But the Pacific beckoned again. With the PhD almost completed Jenny took a job in Geography at the University of the South Pacific in Fiji where apart from teaching, consultancies, and running an environmental NGO she carried on with her research. At first, continuing from her by now major interest in housing for the poor, she became involved with assessing the size and conditions of squatter settlements across the country, and training students in such assessments. This lead to an involvement in growing poverty and inequalities, an appointment to the Fiji government’s committee on poverty, and then to more research on land and encroaching coastal environmental issues around the squatter settlements. All through the years at USP Jenny carried out work for various UN and regional agencies, especially the South Pacific Regional Environment Programme. Eventually she was kidnapped by UNDP and spent the next six years travelling around the Pacific and Asia working as a Sustainable Development Adviser and Head of Global Environment Facility programmes. In 2002 Jenny and family decided to return to NZ, to enable her husband Filipo to complete his PhD and for Jenny to take care of her mother. On Tino joined George St Normal School and Jenny worked firstly in Anthropology before joining Te Tumu. Her research continues in the Pacific, especially her other home of Fiji where she works largely around coastal urban land (the qoliqoli) and the urban poor, as well as on artificial islands as a response to climate change. Jenny has recently been appointed as an adjunct professor at USP where she maintains very close ties.
Click here to see Jenny’s research outputs, grants & distinctions, and supervisions on her official staff page.
Nathan Albury, PhD student, will be giving a seminar in Te Tumu on 2.30-3.30pm, Tuesday 18 November in R3S10 (3rd floor, Te Tumu). Please note that this is a different day and venue to usual.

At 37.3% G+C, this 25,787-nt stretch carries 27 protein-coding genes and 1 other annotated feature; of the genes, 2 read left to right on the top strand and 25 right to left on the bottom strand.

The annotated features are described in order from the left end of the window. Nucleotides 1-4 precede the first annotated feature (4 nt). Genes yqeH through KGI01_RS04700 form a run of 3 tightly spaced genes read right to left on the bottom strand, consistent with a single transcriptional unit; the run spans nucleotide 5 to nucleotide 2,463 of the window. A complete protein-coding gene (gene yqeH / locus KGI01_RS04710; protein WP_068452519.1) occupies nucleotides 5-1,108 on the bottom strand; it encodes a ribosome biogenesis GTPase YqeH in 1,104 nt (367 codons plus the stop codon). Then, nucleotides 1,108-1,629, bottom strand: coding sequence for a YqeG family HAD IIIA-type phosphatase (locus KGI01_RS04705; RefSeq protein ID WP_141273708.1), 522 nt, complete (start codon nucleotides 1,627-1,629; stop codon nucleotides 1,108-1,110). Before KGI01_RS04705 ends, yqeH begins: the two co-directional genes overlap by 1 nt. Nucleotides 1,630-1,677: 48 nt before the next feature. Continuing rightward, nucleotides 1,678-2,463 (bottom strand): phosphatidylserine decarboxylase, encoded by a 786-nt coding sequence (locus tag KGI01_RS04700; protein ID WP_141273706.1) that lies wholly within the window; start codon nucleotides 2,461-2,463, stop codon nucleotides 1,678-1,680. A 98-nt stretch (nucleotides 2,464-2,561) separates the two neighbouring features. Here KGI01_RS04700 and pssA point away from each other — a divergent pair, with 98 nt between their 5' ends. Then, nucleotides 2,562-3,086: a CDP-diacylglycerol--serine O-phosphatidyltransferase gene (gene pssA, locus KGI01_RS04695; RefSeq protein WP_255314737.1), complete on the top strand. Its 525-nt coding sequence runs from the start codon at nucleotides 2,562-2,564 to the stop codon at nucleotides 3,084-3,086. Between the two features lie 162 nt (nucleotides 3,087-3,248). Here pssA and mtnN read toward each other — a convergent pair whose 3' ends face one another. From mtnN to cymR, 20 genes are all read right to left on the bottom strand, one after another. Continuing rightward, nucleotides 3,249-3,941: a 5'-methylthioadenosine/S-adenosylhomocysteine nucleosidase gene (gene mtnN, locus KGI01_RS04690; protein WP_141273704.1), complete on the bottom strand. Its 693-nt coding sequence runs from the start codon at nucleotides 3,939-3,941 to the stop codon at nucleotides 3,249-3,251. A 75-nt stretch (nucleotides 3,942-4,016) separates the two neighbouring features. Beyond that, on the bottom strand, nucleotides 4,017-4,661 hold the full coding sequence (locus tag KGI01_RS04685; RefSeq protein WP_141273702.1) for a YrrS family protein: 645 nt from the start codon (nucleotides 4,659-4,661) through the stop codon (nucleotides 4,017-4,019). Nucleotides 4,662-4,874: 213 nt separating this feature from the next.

Nathan’s paper, The Folk Linguistics of Māori Language Revitalisation, “applies the folk linguistics of language policy in respect to language revitalisation as a policy project. It reports preliminary findings from research that sought to compare what young indigenous and non-indigenous youth in contemporary New Zealand claim to know about language revitalisation as a policy process, what attitudes and beliefs these youth have towards activities and themes aimed at revitalising the Māori language, and how their knowledge and beliefs manifest into folk linguistic performance when these youth are positioned as hypothetical language policy bosses of the New Zealand government.”
For the full abstract click here, or on the “Seminars” page on the left
Te Tumu PhD student Erica Newman will be presenting the research presentation, Guardianship in Early Colonial Fiji, on 12 November. Please note that the venue and time have changed to previously advertised. It will now be 3.30-4.30 pm in R3S10 (3rd floor, Te Tumu building).
Abstract: Fiji became a British Colony in 1874 and within five years the Indian Indentured Labour Scheme was introduced to provide workers for the European owned plantations. Care of any orphaned children from these plantations was the responsibility of Colonial Office bureaucrats who applied the western systems of guardianship and adoption that they used throughout the Empire.This seminar will examine five examples of Colonial Office correspondence negotiating the approval of guardianship of children, between the years of 1889 to 1900. A study of these files reveals the circumstances of the child, those who were approved guardianship, and why they sought to become a guardian.
“Layers of History“, a Te Tumu seminar given by Jim Williams on 8 October is now available below.
Apologies for the delay.